Our Rented Homestead

If someone made me sit down and write a “How I Spent My Summer” essay, it would read more like the lyrics to a woe-is-me country song. Thankfully it would be missing the elements of Loretta Lynn songs involving being pregnant again. There was also no spousal abandonment but otherwise… it was a craptacular summer.

I’m not even going to talk about every little bad thing that happened. I’m thinking of Summer ’15  as that attention-seeking Internet troll. The more you talk about them, the more power they have to ruin your day. Be gone, Summer ’15. I will not miss you.

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Worth talking about is how we struggled to find housing for our family that didn’t cost 80% of our income (no exaggeration. Love ya, Ithaca but the rent is too damn high! ). Beyond the cost of housing, there seemed to be a general lack of places to live for families and man, the discrimination….ugh.And I’m not even the usual minority who gets the bulk of discrimination thrown at them. I can’t tell you how many times I called about a place that was for rent nowhere near student housing to be asked, “Are you Cornell people? I only rent to students or grad students with families.” Other times I filled out really strange questionnaires that asked detailed questions about my relationship status that baffled me. Sometimes I got the impression they were trying to ask if I was a single mother and if the guy who was going to live with me was the father or my children or if I just had random men live with me and be my sugar daddy. Other times, the gist of it seemed to be…are you a “traditional” family. Like, married man and woman who have heterosexual sex and aren’t living in sin. Very confusing.Several wanted copies of paystubs and a verification of employment. I wondered what would have happened if a disabled or elderly person who couldn’t work would have wanted to live there?One landlord said he couldn’t rent to me because I have too many children and his water bill would be too high (I offered to pay extra for water but no deal). And then there were landlords who would rent to us but not without a credit check. We don’t have bad credit…. we just have NO credit. And on and on. Stupid reasons people couldn’t rent to us.

Oh,I know. It’s totally illegal but I just needed to find a place to live. I was in panic mode thinking we would have nowhere to go I didn’t have time to mess around with reporting these jerks and jerkesses. That’s probably why they can get away with it. People are so stressed and focused on finding a place to live NOW .Dealing with unethical landlords in is the last thing you want to deal with.

I was also amazed that so many landlords would not accept Section 8. We don’t have Section 8 because there’s a 3 year waiting list and I’m an eternal optimist who thought  3 years ago there was no point in getting put on the wait list because “there’s no way we’ll still be this poor 3 years from now!” .  Ha.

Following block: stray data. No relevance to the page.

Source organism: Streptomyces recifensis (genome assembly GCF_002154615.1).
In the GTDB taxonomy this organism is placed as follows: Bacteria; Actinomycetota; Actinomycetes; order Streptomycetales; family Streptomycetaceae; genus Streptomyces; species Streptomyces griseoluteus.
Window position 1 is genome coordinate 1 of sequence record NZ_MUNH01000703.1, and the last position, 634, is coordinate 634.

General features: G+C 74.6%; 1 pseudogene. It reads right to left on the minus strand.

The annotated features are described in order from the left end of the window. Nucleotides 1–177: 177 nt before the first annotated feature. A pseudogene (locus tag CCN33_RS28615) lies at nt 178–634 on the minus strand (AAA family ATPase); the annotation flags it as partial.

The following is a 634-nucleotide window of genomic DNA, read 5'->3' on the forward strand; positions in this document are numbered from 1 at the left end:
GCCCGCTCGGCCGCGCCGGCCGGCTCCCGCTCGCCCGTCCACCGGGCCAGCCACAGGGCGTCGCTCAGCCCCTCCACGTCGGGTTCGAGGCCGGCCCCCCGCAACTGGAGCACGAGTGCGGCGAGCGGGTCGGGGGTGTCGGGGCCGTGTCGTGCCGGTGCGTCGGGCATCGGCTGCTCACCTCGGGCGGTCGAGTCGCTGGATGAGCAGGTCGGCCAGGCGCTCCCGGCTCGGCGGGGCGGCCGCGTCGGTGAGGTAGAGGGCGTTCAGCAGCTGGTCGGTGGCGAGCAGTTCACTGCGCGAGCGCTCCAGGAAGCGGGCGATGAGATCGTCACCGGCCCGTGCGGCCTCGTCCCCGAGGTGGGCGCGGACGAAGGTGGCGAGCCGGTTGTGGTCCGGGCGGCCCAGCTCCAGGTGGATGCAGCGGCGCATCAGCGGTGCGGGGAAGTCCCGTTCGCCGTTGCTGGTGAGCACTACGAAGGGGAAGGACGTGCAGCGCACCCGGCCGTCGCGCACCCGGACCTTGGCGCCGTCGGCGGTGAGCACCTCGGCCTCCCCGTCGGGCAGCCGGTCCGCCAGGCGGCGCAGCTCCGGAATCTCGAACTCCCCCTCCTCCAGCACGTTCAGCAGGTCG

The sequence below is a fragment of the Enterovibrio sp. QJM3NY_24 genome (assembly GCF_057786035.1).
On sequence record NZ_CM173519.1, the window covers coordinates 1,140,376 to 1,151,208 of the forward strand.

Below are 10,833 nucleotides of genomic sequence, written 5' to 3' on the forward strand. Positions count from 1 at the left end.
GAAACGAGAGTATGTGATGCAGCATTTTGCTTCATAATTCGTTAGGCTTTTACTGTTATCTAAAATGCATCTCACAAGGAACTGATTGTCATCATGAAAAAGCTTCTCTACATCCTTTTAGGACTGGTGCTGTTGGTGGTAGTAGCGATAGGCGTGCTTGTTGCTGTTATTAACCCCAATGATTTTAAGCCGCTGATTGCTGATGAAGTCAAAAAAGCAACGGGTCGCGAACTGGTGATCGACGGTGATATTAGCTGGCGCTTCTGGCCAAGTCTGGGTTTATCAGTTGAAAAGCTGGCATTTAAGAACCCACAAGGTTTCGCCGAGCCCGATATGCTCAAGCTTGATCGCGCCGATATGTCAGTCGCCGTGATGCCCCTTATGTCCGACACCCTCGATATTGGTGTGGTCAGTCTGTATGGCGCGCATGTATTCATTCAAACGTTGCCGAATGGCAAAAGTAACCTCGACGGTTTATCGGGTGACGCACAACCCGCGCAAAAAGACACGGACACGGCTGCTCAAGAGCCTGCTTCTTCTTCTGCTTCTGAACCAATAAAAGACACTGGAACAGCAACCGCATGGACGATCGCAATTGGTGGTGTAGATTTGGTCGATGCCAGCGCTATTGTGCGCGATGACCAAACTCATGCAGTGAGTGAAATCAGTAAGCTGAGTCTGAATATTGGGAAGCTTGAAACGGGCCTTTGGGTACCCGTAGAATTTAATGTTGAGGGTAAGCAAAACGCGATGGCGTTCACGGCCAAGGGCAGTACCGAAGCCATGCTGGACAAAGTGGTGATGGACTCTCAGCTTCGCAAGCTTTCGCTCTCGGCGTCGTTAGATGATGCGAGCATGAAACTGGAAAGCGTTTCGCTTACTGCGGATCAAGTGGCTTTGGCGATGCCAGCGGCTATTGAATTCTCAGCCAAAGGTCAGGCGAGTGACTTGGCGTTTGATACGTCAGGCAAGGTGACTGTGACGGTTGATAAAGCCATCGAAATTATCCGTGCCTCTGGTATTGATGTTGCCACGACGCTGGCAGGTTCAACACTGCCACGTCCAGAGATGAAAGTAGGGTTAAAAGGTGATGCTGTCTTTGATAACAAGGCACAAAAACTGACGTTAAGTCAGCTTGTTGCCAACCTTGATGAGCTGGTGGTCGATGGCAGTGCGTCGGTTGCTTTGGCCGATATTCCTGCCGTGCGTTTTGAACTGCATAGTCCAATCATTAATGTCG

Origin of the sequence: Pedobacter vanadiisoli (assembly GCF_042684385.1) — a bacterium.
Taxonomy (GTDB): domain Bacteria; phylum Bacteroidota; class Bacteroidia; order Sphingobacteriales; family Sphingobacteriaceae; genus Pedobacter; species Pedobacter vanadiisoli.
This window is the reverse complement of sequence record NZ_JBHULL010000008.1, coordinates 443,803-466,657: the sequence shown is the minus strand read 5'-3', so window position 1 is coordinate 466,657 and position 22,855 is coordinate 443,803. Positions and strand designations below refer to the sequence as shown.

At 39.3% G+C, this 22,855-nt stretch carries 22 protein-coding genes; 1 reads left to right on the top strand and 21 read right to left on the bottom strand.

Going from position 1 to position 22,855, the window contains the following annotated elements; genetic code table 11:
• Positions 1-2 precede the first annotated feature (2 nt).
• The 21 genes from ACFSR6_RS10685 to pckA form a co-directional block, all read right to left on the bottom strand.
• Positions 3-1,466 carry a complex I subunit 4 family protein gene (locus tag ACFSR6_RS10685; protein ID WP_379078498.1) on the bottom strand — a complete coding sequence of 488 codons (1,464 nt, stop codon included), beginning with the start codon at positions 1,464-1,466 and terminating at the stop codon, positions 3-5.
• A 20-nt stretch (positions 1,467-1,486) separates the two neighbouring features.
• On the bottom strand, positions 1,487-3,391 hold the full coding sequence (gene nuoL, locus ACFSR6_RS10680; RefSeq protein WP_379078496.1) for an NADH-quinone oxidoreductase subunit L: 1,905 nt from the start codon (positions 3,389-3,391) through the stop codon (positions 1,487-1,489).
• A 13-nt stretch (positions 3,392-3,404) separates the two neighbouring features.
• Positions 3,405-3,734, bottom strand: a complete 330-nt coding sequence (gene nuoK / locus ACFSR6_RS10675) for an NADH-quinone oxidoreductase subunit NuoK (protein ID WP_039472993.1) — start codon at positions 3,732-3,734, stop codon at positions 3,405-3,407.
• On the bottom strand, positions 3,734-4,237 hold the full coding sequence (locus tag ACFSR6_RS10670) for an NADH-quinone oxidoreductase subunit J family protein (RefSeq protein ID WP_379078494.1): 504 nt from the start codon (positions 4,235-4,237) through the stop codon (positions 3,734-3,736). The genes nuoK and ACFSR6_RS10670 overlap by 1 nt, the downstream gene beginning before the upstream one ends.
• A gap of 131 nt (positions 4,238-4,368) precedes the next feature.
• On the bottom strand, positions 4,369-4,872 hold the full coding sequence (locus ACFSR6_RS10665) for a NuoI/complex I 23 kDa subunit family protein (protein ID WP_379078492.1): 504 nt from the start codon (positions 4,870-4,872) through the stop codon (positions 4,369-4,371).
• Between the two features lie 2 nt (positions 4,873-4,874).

So, this doesn’t personally affect us but c’mon,people. Get over your outdated stereotypes about the types of people who get housing subsidies.

I was so irritated with people who told me, “Why don’t you just go live in one of the trailer parks?”
Now,let me say this first. I am sure there are some fantastic trailer parks out there but I grew up in one that was not and know that the ones here are even worse now. I will never-ever-ever live in one again, especially not while raising children. Living there  I witnessed and heard domestic violence and child abuse on a daily basis. I was sexually molested by a neighbor when I was 9. In my teen years, I was walking home from a friend’s 3 trailers away and was almost raped. Drugs were everywhere. Sickos mutilated people’s pets. No personal possessions were ever safe. And besides, trailer parks here did not escape the influence of Ithaca’s high cost of living. $950-$1,200 for a 3 bedroom box with no yard and shitty surroundings. I will take that nope train all the way back to Nopeville,thankssomuch.

Then I would mention an address we were looking at an apartment in and people’s reactions would be like, “OHMYGOD, but that’s THE GHETTO!” Funny thing is, I know people who live in that neighborhood and I have worked there. I saw it as a community. A community that doesn’t have very many white people living there.  Where my general concern would be that White families moving into that neighborhood would add to gentrification, other people were horrified and concerned for our well being because surely, I would die immediately just living among all those people of color.Or something. I’m not quite sure.

But sure, tell me to go live in the cesspool that the trailer parks are.

By the way… please be aware of the way you use the word “ghetto”. 

Anyhoo…